But where Nani and Shinji Kagawa focused on using their flair, Young made himself indispensable to Van Gaal when the ship was rocking, and the Dutchman was trying to find ways to stop the vessel from sinking.

United fans are waiting for the arrival of Pedro—who seems destined to roll up at Old Trafford in the next few weeks—and are desperate to see Memphis play in the position from which he dominated at PSV Eindhoven last season.

But the manager will treat his new investment from the Netherlands with kid gloves, and the deployment behind Rooney is an entirely deliberate one. The new number seven does not offer the same defensive coverage as Young and, with the expectation that Luke Shaw will bomb forward at every opportunity, United need a midfielder who will cover the raiding left-back.

Observing Memphis off the ball against Tottenham Hotspur, it is clear he is not tactically ready to fulfil this specific requirement, and he appeared somewhat disinterested in any defensive duties, which is crucial under Van Gaal’s philosophy.

Pedro is a busy player, and certainly has the attributes and experience to press and defend in the wider positions. He will be Young’s main threat in the coming weeks. Juan Mata is a man transformed on the right flank, and despite not being a winger or possessing pace, the Spaniard’s overall work rate is markedly better than in his Chelsea days.

Many would rather Young is dropped all together, with Van Gaal finding a new system that incorporates Ander Herrera, and not witness the pragmatism of the current regime. Herrera is a difficult card to play in the game as things stand. He is a wonderful talent, but a coach doesn’t spend big on Schweinsteiger and Morgan Schneiderlin if he is happy with his central midfield.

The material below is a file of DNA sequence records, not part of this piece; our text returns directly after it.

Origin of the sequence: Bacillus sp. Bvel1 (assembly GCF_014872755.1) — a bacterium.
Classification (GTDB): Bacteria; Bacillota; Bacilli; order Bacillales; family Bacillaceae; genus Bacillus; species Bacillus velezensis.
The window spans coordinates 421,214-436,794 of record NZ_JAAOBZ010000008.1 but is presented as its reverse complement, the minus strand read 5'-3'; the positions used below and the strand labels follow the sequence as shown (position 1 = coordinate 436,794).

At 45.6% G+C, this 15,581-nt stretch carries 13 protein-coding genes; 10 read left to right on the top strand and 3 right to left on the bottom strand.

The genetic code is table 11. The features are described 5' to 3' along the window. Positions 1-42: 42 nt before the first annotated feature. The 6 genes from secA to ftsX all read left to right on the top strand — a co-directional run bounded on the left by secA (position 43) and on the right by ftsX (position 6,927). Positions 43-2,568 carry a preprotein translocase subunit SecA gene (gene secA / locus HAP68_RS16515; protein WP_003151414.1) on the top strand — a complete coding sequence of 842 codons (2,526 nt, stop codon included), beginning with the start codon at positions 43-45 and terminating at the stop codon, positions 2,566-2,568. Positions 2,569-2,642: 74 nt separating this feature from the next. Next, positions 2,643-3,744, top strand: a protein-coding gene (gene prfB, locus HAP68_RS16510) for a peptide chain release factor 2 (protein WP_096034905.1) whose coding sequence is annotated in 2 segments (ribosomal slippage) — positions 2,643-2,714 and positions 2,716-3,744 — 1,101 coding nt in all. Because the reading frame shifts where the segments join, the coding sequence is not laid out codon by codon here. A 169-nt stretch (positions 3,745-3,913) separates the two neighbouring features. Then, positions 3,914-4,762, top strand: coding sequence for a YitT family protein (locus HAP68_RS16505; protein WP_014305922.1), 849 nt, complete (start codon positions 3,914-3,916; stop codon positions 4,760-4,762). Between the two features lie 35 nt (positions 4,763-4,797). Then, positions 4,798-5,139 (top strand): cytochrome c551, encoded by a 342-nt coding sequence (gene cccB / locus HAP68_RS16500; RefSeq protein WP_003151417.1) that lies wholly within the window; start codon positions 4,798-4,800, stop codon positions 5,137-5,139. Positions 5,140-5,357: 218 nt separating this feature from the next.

Herrera will have to battle for a role at number 10 from the bench, and be used as an auxiliary central midfielder when needed; the next few months will be tricky for the Spaniard to accumulate minutes. He does not have the game to play in the roles occupied by Young or Mata, and he is going to drop down the pecking order if Pedro arrives in the north-west

So for now, United fans are going to have to put up with Young’s presence in the first XI, but they should not ignore that fact he is there on merit. Statistically, he does not provide the assists that Angel Di Maria did for United, but the manager trusts him to execute a role which lets others play.If Young busts a gut, it means Memphis doesn’t have to, and he can still drop wide left to pick up the ball and attack.

If Pedro is successfully signed, Reds may get their wish for Young to quickly return to the bench, but Mata’s place in the team is arguably under more threat.

Young is one of the jigsaw pieces in the full picture of Di Maria’s failure at United, blocking the Argentinian’s route back into the starting line-up last year. Despite his unpopularity with many supporters, he might just also stop Depay playing on the left.

After all, Van Gaal’s formation against Spurs – 4-2-3-1 – is closer to Sir Alex Ferguson’s version of 4-4-1-1 than it is to the Dutchman’s preferred 4-3-3. But it is likely the latter formation will be fully taken up once the manager feels he has the correct personnel to execute it.

Young deserves credit for his application over the past year, in the same way Marouane Fellaini also does. But while the heart of United beats through the chest of Van Gaal, there will always be a place for a player such as Ashley Young. He has rightfully been freed from the chains of public opinion, and a great season could rewrite how the history books look back at his career.